Cloud Computing

Evolution to 5G-Advanced and Beyond: A Blueprint for Mobile Transport


The rapid rollout of 5G technology has marked a historic milestone in the evolution of mobile connectivity. According to research firm Omdia, 5G subscriptions surged from 1.4 billion in the middle of 2023 to a projected 8 billion by 2028, representing a compound annual growth rate (CAGR) of roughly 40%. Despite this impressive uptake, Omdia’s data also reveals that overall mobile revenue is growing at a modest rate of about 2%, and average revenue per user (ARPU) is experiencing a decline.

Wireless trends and opportunities

Communication service providers (CSPs) are responding by scaling their 5G networks to accommodate the soaring bandwidth demands, foster revenue growth, reduce total cost of ownership (TCO), and enhance network efficiency and agility.

The industry has seen significant investments from CSPs, with tens of billions of dollars spent on 5G spectrum and more on radio access network (RAN) infrastructure to support 5G. CSPs’ current focus is monetizing 5G for both consumer and enterprise services (see Figure 1).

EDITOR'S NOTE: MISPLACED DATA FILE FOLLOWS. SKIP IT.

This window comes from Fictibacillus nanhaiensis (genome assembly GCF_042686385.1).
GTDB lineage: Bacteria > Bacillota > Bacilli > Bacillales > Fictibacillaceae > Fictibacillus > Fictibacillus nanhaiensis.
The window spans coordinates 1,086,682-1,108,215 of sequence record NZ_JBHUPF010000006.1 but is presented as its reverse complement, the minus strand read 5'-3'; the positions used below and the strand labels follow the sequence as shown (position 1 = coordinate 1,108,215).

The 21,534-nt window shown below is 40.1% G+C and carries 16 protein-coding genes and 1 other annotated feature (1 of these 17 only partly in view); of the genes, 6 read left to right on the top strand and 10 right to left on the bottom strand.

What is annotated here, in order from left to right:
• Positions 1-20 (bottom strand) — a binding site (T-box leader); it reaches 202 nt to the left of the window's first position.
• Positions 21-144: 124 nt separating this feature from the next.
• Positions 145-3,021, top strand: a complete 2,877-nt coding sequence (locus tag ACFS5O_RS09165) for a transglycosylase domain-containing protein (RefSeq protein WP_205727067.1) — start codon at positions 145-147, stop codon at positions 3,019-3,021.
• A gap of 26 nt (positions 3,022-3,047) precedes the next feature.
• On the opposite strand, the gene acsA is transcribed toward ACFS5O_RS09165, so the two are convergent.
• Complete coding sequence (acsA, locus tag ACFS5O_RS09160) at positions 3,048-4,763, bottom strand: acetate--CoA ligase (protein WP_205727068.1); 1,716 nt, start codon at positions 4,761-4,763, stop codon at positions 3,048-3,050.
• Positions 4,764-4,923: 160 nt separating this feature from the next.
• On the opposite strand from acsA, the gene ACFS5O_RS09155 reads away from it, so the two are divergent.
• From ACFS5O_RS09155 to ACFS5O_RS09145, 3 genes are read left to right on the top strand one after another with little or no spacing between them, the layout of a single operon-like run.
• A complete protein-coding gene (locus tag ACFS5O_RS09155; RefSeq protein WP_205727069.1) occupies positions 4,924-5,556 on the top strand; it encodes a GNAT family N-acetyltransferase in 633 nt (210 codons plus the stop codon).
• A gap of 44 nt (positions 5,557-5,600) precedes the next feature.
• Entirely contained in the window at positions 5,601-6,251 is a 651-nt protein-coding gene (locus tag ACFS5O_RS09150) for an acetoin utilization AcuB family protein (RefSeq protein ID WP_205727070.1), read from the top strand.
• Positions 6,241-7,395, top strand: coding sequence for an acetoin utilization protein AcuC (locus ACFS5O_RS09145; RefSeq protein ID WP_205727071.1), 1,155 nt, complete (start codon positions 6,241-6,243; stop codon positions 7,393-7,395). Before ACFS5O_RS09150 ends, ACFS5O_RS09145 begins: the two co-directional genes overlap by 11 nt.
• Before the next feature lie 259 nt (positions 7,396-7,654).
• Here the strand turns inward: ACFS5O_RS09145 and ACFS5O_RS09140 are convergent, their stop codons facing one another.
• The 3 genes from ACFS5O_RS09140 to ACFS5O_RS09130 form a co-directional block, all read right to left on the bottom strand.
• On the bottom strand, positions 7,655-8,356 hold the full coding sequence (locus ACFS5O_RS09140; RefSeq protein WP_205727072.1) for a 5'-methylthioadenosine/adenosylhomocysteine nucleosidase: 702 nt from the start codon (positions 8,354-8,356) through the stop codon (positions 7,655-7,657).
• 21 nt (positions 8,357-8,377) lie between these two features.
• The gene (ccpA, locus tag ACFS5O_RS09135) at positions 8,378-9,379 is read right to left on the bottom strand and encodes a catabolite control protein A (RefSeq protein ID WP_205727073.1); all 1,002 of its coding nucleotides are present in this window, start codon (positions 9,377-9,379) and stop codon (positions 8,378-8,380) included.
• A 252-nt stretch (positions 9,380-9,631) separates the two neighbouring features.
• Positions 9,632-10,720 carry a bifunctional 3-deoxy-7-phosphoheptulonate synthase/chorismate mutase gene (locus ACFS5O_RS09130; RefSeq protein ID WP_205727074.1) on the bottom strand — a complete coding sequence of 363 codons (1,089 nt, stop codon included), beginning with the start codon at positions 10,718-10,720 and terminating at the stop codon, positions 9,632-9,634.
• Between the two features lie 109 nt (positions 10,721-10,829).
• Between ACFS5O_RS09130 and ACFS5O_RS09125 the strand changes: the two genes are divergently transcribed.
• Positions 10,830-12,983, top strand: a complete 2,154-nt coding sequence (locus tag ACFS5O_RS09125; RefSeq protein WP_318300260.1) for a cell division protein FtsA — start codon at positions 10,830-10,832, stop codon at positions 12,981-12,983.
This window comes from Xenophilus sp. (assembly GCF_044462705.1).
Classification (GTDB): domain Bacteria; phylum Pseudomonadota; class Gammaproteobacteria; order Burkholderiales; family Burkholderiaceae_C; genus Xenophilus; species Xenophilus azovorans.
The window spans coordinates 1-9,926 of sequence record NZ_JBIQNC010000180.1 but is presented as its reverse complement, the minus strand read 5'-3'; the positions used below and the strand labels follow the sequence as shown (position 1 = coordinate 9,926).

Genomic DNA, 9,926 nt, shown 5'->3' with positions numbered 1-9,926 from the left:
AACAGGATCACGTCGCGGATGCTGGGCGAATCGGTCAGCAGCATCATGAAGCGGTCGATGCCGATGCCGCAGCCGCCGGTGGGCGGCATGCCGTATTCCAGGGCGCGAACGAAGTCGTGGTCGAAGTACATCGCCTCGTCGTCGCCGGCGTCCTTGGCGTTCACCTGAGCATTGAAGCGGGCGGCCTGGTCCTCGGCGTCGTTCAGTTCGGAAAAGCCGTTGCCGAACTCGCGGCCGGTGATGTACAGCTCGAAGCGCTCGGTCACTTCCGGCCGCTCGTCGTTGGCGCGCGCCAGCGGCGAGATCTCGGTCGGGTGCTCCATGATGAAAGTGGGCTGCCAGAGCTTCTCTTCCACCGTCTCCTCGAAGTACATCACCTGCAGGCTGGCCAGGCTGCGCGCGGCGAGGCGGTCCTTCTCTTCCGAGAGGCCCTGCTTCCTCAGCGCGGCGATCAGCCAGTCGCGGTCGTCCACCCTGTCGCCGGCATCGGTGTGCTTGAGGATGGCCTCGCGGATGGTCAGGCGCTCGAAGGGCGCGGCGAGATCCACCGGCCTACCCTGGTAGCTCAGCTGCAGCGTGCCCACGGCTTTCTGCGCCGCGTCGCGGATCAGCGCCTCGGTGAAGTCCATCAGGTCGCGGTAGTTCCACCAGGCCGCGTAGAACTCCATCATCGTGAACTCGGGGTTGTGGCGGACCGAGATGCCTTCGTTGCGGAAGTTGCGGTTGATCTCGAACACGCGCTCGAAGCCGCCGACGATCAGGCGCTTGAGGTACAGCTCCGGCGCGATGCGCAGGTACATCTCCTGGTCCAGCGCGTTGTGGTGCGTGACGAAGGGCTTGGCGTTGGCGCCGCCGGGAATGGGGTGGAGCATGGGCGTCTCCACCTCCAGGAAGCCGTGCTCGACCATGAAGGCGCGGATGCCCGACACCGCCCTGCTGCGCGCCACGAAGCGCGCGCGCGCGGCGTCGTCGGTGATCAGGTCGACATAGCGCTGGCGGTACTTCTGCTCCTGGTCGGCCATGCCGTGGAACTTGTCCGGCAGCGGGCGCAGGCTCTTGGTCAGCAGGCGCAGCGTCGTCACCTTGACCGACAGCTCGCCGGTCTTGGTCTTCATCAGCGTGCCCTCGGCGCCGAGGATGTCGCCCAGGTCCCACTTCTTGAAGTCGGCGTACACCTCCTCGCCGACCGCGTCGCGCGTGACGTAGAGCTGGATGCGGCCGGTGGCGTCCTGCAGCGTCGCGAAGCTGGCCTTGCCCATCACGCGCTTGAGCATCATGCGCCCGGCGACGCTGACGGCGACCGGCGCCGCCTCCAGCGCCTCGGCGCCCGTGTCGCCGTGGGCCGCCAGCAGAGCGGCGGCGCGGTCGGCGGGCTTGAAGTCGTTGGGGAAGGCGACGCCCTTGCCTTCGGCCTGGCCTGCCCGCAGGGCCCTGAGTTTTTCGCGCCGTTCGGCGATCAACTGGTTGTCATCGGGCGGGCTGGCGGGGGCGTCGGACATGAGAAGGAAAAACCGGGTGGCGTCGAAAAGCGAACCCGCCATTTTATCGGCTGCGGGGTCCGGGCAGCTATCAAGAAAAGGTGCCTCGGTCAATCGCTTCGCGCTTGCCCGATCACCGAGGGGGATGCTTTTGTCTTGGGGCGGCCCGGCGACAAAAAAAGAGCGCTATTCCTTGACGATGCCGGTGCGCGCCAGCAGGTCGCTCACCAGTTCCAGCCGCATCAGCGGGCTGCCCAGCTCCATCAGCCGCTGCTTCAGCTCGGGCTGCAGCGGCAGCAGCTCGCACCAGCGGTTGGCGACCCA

Figure 1. Opportunities and Trends

On the consumer front, fixed wireless access (FWA) has emerged as a leading 5G application. For instance, in 2022, FWA accounted for 90% of net broadband additions in the U.S., surpassing traditional cable and DSL. However, this shift brings its own complexities, including the need for enhanced xHaul transport bandwidth, increased data center resources, and greater demand for spectrum resources.

For businesses, private wireless networks represent a crucial area of growth. These networks are particularly relevant in the manufacturing, transportation, logistics, energy, and mining sectors. The advent of 5G-Advanced technologies could help expand these opportunities further. Network slicing, introduced by the 3rd Generation Partnership Project (3GPP), will be pivotal in deploying private 5G networks and other differentiated services.

Partnerships are becoming increasingly important in network monetization strategies, especially with hyperscalers. Additionally, collaborations with satellite operators are gaining traction due to investment and dramatically reduced launch costs, enabling the deployment of low Earth orbit (LEO) constellations and satellite transition from proprietary silo towards integration with terrestrial and 5G networks. Driven by the need for comprehensive reachability and the development of standardized connectivity, as outlined in 3GPP Release 17, this collaboration allows mobile and fixed operators to expand coverage to remote locations and for satellite operators to tap into new customer bases.